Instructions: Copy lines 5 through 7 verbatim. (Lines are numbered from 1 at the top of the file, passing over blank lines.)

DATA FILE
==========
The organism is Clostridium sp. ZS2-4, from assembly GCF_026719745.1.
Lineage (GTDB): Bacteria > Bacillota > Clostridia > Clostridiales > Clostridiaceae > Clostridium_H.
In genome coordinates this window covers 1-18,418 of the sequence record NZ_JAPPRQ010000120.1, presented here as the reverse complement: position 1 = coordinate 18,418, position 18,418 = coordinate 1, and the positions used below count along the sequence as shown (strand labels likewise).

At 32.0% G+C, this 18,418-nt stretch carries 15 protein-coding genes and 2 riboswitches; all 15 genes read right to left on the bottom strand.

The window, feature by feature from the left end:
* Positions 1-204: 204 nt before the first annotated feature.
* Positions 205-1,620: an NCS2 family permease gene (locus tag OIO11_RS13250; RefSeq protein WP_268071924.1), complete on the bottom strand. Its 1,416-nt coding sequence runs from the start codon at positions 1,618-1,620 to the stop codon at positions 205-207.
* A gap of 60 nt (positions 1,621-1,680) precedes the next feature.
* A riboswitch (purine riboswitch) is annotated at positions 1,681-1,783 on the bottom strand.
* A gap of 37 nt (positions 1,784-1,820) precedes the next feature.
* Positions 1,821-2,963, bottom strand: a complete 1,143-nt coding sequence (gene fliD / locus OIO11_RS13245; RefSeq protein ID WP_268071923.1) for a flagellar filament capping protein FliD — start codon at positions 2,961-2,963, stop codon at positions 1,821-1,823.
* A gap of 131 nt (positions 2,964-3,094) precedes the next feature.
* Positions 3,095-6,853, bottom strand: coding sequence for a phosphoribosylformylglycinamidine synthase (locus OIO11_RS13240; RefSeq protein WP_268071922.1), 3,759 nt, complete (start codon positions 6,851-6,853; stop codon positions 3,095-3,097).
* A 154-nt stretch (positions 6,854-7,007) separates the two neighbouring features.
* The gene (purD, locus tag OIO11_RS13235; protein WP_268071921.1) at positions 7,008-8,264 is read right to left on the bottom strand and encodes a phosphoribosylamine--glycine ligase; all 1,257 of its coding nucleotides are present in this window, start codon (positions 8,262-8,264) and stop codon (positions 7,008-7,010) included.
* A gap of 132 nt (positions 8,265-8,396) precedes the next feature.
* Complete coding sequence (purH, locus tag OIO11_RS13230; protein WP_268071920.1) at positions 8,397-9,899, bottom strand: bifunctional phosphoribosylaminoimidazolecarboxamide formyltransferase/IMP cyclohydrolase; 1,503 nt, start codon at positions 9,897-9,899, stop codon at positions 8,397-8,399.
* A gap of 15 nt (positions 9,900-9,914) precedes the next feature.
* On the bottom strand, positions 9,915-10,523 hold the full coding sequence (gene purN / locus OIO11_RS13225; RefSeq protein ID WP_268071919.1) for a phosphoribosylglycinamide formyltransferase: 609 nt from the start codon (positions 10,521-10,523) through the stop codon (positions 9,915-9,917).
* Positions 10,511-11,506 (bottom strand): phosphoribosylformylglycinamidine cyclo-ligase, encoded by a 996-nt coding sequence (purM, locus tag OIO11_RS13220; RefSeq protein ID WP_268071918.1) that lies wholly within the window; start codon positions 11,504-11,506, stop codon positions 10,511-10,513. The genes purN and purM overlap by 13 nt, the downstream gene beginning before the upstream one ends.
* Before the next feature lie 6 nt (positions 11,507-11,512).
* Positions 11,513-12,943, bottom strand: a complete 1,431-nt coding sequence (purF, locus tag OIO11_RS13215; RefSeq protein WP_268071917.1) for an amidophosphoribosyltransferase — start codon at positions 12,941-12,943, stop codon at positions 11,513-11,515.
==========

The window, feature by feature from the left end:
* Positions 1-204: 204 nt before the first annotated feature.
* Positions 205-1,620: an NCS2 family permease gene (locus tag OIO11_RS13250; RefSeq protein WP_268071924.1), complete on the bottom strand. Its 1,416-nt coding sequence runs from the start codon at positions 1,618-1,620 to the stop codon at positions 205-207.